Ryan Frederick is serving a 10 year sentence in prison for defending his home against a false flag no knock warrant, he shouldn’t be doing time at all!

By Radley Balko
March 18, 2008

Imagine you’re home alone.

It’s 8 p.m. You work an early shift and need to be out the door before sunrise, so you’re already in bed. Your nerves are a bit frazzled, because earlier in the week someone broke into your home. Oddly, they didn’t take anything; they just rifled through your belongings.

But the violation weighs on your mind. At about the time you drift off, you’re awakened by fierce barking from your two large dogs. You hear someone crashing into your front door, as if he’s trying to separate it from its hinges. You grab the gun you keep for home defense and leave your room to investigate.

This past January that scenario played out at the Chesapeake, Virginia, home of 28-year-old Ryan Frederick, a slight man of little more than 100 pounds. According to interviews since the incident, Frederick says when he looked toward his front door, he saw an intruder trying to enter through one of the lower door panels. So Frederick fired his gun.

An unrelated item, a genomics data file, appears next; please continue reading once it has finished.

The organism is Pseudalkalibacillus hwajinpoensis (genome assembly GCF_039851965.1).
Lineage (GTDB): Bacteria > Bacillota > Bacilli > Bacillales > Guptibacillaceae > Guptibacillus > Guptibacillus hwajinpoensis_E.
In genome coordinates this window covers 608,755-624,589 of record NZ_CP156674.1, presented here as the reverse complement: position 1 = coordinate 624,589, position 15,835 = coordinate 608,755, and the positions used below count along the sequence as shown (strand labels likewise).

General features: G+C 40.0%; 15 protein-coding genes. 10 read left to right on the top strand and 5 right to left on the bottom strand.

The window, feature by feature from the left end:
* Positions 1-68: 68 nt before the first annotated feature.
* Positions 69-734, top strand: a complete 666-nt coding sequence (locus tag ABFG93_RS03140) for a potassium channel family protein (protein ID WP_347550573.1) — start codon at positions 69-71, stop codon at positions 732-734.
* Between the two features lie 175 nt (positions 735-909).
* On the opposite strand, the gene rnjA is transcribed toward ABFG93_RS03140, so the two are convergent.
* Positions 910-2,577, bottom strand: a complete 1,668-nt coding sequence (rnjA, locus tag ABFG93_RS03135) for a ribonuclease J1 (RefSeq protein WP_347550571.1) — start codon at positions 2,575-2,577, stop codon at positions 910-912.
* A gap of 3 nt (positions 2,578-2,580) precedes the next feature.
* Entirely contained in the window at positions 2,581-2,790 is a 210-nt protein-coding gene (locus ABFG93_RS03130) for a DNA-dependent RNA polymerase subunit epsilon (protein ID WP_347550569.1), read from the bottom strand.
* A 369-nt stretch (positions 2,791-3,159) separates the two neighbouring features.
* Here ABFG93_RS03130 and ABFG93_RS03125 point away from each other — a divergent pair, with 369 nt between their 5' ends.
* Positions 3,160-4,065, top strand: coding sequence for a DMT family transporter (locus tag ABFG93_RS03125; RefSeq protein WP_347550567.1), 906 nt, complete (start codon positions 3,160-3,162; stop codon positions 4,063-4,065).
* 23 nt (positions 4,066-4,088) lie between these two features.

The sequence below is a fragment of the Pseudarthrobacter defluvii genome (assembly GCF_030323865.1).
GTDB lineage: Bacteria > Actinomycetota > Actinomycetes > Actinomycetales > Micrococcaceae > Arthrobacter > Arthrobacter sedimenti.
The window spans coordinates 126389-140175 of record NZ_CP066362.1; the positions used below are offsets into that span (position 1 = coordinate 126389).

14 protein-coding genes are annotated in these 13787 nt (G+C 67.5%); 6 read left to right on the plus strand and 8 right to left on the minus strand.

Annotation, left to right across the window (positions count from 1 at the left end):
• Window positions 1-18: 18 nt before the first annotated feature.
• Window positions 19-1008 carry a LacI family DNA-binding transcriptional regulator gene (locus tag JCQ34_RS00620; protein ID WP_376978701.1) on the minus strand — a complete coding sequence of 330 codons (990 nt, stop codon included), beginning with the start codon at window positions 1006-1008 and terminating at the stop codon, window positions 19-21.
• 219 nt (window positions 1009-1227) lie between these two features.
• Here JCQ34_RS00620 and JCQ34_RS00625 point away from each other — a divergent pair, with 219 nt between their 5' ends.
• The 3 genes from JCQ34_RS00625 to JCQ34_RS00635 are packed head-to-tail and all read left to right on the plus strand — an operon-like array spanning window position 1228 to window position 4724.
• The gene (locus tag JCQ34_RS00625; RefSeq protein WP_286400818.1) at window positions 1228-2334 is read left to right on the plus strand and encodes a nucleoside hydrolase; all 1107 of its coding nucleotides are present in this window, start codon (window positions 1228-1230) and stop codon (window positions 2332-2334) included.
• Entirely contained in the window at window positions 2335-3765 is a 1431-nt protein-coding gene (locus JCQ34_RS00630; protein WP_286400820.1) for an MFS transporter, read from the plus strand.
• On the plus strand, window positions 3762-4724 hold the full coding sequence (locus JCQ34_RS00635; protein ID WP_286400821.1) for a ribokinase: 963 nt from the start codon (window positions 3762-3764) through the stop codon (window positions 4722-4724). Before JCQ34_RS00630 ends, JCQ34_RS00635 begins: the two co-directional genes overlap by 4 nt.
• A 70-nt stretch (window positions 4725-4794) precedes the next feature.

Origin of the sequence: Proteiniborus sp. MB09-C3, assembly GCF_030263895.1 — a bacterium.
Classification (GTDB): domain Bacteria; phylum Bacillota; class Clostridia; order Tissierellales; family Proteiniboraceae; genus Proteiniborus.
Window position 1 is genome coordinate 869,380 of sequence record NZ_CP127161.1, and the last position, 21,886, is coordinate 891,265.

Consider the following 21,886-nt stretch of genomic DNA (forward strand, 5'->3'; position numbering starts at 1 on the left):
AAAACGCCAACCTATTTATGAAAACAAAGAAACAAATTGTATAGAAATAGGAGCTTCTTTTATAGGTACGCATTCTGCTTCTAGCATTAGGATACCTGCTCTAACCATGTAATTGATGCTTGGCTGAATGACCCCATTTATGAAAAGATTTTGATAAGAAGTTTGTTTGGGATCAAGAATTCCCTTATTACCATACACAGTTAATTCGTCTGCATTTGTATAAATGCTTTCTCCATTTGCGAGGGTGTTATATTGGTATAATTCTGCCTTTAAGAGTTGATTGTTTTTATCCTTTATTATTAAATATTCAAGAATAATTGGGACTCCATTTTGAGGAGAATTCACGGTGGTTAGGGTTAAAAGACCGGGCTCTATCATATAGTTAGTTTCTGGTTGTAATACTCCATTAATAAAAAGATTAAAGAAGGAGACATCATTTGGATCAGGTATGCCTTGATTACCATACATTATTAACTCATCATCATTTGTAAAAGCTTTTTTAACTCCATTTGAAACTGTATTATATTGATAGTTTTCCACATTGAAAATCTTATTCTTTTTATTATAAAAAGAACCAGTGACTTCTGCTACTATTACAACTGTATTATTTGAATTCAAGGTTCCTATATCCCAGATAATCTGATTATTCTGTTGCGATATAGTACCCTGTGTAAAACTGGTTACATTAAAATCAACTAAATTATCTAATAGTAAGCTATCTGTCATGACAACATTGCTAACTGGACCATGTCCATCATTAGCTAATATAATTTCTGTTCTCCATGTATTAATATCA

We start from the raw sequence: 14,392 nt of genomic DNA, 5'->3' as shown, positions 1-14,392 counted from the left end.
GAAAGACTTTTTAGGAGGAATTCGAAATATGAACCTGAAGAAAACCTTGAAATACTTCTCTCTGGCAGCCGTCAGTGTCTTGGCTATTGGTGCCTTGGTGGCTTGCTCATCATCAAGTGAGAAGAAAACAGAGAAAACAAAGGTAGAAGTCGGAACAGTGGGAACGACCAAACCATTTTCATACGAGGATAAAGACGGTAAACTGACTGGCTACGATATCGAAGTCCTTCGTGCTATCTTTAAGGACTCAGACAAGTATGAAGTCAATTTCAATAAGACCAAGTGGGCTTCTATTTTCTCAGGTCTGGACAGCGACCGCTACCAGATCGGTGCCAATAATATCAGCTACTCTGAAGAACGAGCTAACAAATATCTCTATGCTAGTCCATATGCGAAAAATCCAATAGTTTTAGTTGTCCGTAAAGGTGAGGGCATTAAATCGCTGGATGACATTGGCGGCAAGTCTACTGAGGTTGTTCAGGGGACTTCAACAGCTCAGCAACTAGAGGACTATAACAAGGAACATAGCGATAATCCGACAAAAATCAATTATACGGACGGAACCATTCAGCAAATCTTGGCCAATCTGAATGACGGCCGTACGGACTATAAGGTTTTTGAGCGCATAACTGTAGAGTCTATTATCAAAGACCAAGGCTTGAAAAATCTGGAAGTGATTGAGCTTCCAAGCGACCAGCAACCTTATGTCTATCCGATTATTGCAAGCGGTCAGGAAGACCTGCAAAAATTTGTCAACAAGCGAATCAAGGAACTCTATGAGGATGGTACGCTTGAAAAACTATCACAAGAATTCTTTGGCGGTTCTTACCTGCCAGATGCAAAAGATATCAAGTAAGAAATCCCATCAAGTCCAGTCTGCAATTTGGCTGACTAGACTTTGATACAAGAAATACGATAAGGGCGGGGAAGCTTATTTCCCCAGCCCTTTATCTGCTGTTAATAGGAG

The intruders were from the Chesapeake Police Department. They had come to serve a drug warrant. Frederick’s bullet struck Detective Jarrod Shivers in the side, killing him. Frederick was arrested and has spent the last six weeks in a Chesapeake jail.

He has been charged with first degree murder. Paul Ebert, the special prosecutor assigned to the case, has indicated he may elevate the charge to capital murder, which would enable the state to seek the death penalty.

At the time of the raid, Ryan Frederick worked for a soft drink merchandiser. Current and former employers and co-workers speak highly of him. He also recently had gotten engaged, a welcome lift for a guy who’d had a run of tough luck.

He lost both parents early in life, and friends say the death of his mother hit particularly hard—Frederick discovered her in bed after she had overdosed on prescription medication. After the deaths of both parents, Frederick grew close to his grandmother, who then died two years ago.

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